Next, as the freshness function F(x), for example, a second-order function as a high-order function which takes discrete values can be used. In this case, the freshness function F(x) is expressed based on, for example, equation (54):
F(x)=α·x _{2 } x=1, 2, . . . , x _{M} (54)
α in equation (54) is a predetermined constant, and this constant α becomes 6/(x_{M}(x_{M}+1)(2x_{M}+1)) on the basis of the definition of the freshness function of equation (43). Therefore, the freshness function F(x) of equation (54) is expressed based on equation (55):
Herein, the freshness function F(x) expressed by equation (55) is shown in
In this case, the no-speech sound model G_{s }after adaptation is determined based on equation (56):
Next, in a case where as the freshness function F(x), for example, a logarithmic function which takes continuous values is used, the freshness function F(x) is expressed based on, for example, equation (57):
F(X)=α·log(x+1) (57)
α in equation (57) is a predetermined constant, and this constant α becomes 1/((x_{M}+1)log(x_{M}+1)−x_{M}) on the basis of the definition of the freshness function of equation (43). Therefore, the freshness function F(x) of equation (57) is expressed based on equation (58):
Herein, the freshness function F(x) expressed by equation (58) is shown in
In this case, the no-speech sound model G_{s }after adaptation is determined based on equation (59):
Next, as the freshness function F(x), for example, a logarithmic function which takes discrete values can be used. In this case, the freshness function F(x) is expressed based on, for example, equation (60):
F(x)=α·log(x+1) x=1, 2, . . . , x_{M} (60)
α in equation (60) is a predetermined constant, and this constant α is determined on the basis of the definition of the freshness function of equation (43). Therefore, the freshness function F(x) of equation (60) is expressed based on equation (61):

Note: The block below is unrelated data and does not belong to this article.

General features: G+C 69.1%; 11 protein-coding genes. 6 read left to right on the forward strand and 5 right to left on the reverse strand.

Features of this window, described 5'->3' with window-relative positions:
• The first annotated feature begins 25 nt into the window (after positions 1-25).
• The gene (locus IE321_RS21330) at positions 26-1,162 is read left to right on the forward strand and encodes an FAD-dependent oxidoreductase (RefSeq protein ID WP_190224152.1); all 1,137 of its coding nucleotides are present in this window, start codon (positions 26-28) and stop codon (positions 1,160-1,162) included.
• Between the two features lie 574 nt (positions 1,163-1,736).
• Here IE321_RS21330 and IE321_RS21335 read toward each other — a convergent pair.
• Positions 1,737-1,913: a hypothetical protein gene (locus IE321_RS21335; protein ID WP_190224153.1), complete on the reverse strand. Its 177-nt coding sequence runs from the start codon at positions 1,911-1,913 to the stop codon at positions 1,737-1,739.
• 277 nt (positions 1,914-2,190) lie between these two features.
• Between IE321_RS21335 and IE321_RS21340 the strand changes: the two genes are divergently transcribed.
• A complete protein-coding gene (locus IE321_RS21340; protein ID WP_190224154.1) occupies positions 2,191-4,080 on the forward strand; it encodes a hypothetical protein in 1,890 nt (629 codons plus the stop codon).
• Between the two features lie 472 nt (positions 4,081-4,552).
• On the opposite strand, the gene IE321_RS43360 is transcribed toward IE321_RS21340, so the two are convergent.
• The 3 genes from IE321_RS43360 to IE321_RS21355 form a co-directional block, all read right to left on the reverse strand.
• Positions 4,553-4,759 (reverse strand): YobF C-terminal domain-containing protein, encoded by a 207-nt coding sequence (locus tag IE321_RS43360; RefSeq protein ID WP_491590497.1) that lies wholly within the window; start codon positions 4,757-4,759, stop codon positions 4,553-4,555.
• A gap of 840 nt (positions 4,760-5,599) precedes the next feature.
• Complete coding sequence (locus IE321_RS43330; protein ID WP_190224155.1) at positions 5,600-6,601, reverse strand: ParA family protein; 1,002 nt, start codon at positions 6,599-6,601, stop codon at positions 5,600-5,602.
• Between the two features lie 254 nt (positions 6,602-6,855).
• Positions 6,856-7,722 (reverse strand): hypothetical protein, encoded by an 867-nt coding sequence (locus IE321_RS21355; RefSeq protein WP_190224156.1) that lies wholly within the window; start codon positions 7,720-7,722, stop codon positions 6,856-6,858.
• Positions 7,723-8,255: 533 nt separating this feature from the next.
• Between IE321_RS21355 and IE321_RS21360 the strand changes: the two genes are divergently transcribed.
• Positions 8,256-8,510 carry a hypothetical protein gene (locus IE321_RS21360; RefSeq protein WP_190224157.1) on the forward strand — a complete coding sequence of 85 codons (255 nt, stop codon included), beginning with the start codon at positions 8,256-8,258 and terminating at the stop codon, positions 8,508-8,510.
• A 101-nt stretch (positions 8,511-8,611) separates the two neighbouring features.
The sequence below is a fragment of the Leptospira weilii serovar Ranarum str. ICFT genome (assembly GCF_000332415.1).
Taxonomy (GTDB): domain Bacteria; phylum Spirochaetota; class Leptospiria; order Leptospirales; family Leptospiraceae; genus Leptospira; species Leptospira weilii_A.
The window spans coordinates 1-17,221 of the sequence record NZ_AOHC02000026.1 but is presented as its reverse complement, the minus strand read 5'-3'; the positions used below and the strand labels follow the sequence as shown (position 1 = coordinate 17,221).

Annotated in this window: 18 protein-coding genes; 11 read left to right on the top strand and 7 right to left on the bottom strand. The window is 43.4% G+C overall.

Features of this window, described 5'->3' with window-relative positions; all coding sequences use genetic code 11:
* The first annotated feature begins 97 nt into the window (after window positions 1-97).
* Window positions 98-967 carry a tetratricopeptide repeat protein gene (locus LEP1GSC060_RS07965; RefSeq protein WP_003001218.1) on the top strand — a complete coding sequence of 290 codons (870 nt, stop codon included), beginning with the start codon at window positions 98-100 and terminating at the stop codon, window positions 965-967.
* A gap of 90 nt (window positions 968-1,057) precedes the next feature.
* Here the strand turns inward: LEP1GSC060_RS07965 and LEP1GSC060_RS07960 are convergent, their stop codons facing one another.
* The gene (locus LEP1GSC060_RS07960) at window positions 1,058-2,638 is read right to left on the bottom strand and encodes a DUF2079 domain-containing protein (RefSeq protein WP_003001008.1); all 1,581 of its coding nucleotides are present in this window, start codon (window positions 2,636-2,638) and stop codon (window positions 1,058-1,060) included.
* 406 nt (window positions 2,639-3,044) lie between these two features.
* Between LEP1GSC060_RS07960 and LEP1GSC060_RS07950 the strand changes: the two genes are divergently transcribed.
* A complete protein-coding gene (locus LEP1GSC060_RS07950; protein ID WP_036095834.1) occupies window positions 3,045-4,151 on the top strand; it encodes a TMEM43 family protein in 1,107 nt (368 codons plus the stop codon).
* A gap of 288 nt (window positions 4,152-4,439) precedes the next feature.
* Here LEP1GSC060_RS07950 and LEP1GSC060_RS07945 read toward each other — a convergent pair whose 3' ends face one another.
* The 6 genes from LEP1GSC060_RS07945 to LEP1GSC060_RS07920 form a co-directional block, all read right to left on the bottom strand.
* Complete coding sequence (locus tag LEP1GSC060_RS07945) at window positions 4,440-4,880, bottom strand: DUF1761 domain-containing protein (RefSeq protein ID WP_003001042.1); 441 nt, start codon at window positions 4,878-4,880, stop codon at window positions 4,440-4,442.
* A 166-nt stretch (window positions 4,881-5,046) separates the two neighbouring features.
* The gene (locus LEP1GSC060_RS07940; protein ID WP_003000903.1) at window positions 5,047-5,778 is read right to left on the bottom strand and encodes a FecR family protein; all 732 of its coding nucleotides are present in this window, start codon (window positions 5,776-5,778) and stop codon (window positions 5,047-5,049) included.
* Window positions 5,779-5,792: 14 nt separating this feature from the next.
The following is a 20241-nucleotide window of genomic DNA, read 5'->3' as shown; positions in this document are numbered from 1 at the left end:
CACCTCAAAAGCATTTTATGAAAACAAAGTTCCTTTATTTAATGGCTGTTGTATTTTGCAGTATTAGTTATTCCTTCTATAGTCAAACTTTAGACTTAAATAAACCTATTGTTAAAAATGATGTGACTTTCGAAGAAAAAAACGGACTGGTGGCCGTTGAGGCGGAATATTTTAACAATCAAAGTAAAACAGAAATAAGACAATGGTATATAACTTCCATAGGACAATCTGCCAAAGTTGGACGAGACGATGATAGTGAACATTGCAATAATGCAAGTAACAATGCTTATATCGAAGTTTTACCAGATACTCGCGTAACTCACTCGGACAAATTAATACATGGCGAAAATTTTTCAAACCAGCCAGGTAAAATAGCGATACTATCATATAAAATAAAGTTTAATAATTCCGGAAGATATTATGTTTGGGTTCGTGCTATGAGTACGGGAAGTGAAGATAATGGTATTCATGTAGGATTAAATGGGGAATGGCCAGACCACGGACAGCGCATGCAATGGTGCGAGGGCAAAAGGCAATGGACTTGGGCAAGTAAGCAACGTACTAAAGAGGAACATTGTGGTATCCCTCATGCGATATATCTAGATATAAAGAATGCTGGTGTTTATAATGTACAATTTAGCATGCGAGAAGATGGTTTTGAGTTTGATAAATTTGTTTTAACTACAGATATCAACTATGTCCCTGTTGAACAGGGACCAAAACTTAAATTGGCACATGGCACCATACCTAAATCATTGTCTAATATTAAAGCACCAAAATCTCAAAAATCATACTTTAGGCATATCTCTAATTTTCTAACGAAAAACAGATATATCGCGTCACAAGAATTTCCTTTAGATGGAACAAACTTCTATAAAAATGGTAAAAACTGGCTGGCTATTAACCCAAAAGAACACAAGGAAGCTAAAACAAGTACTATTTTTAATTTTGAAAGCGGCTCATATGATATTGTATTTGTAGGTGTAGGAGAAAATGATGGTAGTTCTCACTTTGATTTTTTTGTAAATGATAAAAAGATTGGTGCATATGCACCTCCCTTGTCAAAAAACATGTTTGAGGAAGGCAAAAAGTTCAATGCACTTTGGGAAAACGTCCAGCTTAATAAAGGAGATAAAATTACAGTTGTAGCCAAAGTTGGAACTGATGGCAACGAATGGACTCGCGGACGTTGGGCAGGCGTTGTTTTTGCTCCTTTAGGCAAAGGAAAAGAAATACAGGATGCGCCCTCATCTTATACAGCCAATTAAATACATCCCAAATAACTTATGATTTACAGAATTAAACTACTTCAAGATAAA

Herein, the freshness function F(x) expressed by equation (61) is shown in
In this case, the no-speech sound model G_{s }after adaptation is determined based on equation (62):
Next, in a case where as the freshness function F(x), for example, a general high-order function which takes continuous values is used, the freshness function F(x) is expressed based on, for example, equation (63):
F(x)=α·x ^{p} (63)
α in equation (63) is a predetermined constant, and the degree of the freshness function F(x) is determined by p.
The constant α can be determined on the basis of the definition of the freshness function of equation (43). Therefore, the freshness function F(x) of equation (63) is expressed based on equation (64):
In this case, the no-speech sound model Gs after adaptation is determined based on equation (65):
In equation (64), for example, when p is 1 or 2, the freshness function F(x) is a linear function or a second-order function which takes continuous values, and is expressed as shown in equation (46) or (52).
Furthermore, in equation (64), for example, when p is 3, the freshness function F(x) is a third-order function which takes continuous values and is expressed as shown in equation (66):